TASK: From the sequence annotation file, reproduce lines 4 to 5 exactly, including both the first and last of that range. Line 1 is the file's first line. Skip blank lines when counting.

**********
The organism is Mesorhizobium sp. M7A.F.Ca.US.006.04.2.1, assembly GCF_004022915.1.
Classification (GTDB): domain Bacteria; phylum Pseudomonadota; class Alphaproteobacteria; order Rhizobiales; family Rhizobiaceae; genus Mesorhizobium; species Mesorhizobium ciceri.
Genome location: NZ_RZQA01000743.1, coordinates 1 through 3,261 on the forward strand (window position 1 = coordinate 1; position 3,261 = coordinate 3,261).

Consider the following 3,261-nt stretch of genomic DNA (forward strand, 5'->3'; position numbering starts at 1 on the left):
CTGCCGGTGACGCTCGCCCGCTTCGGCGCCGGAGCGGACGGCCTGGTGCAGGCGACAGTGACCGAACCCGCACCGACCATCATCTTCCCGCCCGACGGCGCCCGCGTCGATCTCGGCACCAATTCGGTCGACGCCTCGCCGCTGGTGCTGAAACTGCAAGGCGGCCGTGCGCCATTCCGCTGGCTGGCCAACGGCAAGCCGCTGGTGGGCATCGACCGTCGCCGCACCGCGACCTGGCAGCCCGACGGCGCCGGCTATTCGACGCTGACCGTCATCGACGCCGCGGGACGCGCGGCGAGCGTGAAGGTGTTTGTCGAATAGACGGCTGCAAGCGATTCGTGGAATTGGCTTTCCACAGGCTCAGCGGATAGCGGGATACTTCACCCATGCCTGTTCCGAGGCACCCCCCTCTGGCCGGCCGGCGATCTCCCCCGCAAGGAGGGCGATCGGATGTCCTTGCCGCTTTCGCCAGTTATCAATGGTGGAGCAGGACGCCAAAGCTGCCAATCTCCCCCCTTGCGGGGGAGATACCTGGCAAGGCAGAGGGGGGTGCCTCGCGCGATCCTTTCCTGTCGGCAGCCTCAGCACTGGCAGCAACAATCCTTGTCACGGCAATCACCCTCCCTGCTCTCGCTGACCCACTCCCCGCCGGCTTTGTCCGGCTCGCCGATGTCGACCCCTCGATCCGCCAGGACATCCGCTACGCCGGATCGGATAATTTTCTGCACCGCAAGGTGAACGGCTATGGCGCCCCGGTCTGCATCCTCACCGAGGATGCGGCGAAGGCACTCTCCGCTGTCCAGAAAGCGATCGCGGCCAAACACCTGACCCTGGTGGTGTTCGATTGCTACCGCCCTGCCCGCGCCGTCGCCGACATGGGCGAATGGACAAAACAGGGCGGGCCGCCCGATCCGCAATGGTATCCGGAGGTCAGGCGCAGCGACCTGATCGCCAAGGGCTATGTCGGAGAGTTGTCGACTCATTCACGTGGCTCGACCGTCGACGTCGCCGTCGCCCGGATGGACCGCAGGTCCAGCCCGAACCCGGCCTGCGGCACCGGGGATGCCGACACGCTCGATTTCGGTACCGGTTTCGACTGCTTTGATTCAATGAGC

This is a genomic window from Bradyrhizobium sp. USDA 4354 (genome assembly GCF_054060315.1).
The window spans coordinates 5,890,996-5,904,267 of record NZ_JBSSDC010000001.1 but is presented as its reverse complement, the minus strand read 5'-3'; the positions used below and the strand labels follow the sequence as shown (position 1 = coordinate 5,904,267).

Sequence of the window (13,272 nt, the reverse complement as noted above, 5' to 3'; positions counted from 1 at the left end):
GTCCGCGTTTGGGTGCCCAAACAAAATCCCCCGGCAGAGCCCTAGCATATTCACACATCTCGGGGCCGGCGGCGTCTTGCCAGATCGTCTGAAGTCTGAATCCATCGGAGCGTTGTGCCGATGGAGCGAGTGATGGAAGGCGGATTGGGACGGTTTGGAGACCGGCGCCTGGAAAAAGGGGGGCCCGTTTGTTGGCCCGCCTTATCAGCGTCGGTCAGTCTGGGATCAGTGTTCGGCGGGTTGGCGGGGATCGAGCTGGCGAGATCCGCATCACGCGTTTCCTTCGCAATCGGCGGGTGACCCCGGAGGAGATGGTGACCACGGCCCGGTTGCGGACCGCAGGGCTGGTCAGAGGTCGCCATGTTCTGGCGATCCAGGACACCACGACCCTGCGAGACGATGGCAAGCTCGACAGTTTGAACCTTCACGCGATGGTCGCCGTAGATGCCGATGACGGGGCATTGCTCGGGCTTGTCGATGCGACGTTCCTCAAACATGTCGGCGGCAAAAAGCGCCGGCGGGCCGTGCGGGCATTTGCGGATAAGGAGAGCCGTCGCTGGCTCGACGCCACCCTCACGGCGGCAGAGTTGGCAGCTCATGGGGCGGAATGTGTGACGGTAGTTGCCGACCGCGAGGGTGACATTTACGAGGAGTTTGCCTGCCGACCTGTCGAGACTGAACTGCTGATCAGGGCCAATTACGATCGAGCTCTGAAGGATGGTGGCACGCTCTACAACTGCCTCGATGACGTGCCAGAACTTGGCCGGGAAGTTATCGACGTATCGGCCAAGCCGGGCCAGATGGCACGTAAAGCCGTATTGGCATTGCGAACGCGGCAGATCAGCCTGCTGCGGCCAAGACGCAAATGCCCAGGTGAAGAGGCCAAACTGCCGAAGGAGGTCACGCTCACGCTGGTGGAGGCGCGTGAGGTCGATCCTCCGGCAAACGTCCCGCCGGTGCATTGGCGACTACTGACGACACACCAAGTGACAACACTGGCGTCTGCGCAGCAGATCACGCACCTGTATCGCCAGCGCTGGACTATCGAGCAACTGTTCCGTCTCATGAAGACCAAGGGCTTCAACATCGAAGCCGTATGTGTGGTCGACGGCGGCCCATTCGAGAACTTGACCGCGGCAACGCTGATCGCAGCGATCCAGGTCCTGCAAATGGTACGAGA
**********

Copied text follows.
Consider the following 3,261-nt stretch of genomic DNA (forward strand, 5'->3'; position numbering starts at 1 on the left):
CTGCCGGTGACGCTCGCCCGCTTCGGCGCCGGAGCGGACGGCCTGGTGCAGGCGACAGTGACCGAACCCGCACCGACCATCATCTTCCCGCCCGACGGCGCCCGCGTCGATCTCGGCACCAATTCGGTCGACGCCTCGCCGCTGGTGCTGAAACTGCAAGGCGGCCGTGCGCCATTCCGCTGGCTGGCCAACGGCAAGCCGCTGGTGGGCATCGACCGTCGCCGCACCGCGACCTGGCAGCCCGACGGCGCCGGCTATTCGACGCTGACCGTCATCGACGCCGCGGGACGCGCGGCGAGCGTGAAGGTGTTTGTCGAATAGACGGCTGCAAGCGATTCGTGGAATTGGCTTTCCACAGGCTCAGCGGATAGCGGGATACTTCACCCATGCCTGTTCCGAGGCACCCCCCTCTGGCCGGCCGGCGATCTCCCCCGCAAGGAGGGCGATCGGATGTCCTTGCCGCTTTCGCCAGTTATCAATGGTGGAGCAGGACGCCAAAGCTGCCAATCTCCCCCCTTGCGGGGGAGATACCTGGCAAGGCAGAGGGGGGTGCCTCGCGCGATCCTTTCCTGTCGGCAGCCTCAGCACTGGCAGCAACAATCCTTGTCACGGCAATCACCCTCCCTGCTCTCGCTGACCCACTCCCCGCCGGCTTTGTCCGGCTCGCCGATGTCGACCCCTCGATCCGCCAGGACATCCGCTACGCCGGATCGGATAATTTTCTGCACCGCAAGGTGAACGGCTATGGCGCCCCGGTCTGCATCCTCACCGAGGATGCGGCGAAGGCACTCTCCGCTGTCCAGAAAGCGATCGCGGCCAAACACCTGACCCTGGTGGTGTTCGATTGCTACCGCCCTGCCCGCGCCGTCGCCGACATGGGCGAATGGACAAAACAGGGCGGGCCGCCCGATCCGCAATGGTATCCGGAGGTCAGGCGCAGCGACCTGATCGCCAAGGGCTATGTCGGAGAGTTGTCGACTCATTCACGTGGCTCGACCGTCGACGTCGCCGTCGCCCGGATGGACCGCAGGTCCAGCCCGAACCCGGCCTGCGGCACCGGGGATGCCGACACGCTCGATTTCGGTACCGGTTTCGACTGCTTTGATTCAATGAGC